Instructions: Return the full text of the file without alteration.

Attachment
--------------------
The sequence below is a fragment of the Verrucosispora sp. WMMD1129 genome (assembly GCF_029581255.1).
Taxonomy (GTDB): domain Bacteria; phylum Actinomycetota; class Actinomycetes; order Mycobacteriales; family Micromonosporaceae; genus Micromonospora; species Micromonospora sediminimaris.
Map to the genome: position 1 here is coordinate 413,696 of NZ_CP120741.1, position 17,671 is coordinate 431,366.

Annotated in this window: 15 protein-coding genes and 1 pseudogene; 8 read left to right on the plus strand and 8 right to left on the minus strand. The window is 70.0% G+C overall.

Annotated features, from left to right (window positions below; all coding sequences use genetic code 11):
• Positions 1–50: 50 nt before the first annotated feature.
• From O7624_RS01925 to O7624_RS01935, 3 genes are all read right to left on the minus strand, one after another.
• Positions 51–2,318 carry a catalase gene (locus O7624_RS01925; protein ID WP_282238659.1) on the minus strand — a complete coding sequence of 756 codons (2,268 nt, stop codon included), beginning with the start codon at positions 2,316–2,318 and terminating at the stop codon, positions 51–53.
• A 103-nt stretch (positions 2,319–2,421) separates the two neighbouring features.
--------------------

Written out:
The sequence below is a fragment of the Verrucosispora sp. WMMD1129 genome (assembly GCF_029581255.1).
Taxonomy (GTDB): domain Bacteria; phylum Actinomycetota; class Actinomycetes; order Mycobacteriales; family Micromonosporaceae; genus Micromonospora; species Micromonospora sediminimaris.
Map to the genome: position 1 here is coordinate 413,696 of NZ_CP120741.1, position 17,671 is coordinate 431,366.

Annotated in this window: 15 protein-coding genes and 1 pseudogene; 8 read left to right on the plus strand and 8 right to left on the minus strand. The window is 70.0% G+C overall.

Annotated features, from left to right (window positions below; all coding sequences use genetic code 11):
• Positions 1–50: 50 nt before the first annotated feature.
• From O7624_RS01925 to O7624_RS01935, 3 genes are all read right to left on the minus strand, one after another.
• Positions 51–2,318 carry a catalase gene (locus O7624_RS01925; protein ID WP_282238659.1) on the minus strand — a complete coding sequence of 756 codons (2,268 nt, stop codon included), beginning with the start codon at positions 2,316–2,318 and terminating at the stop codon, positions 51–53.
• A 103-nt stretch (positions 2,319–2,421) separates the two neighbouring features.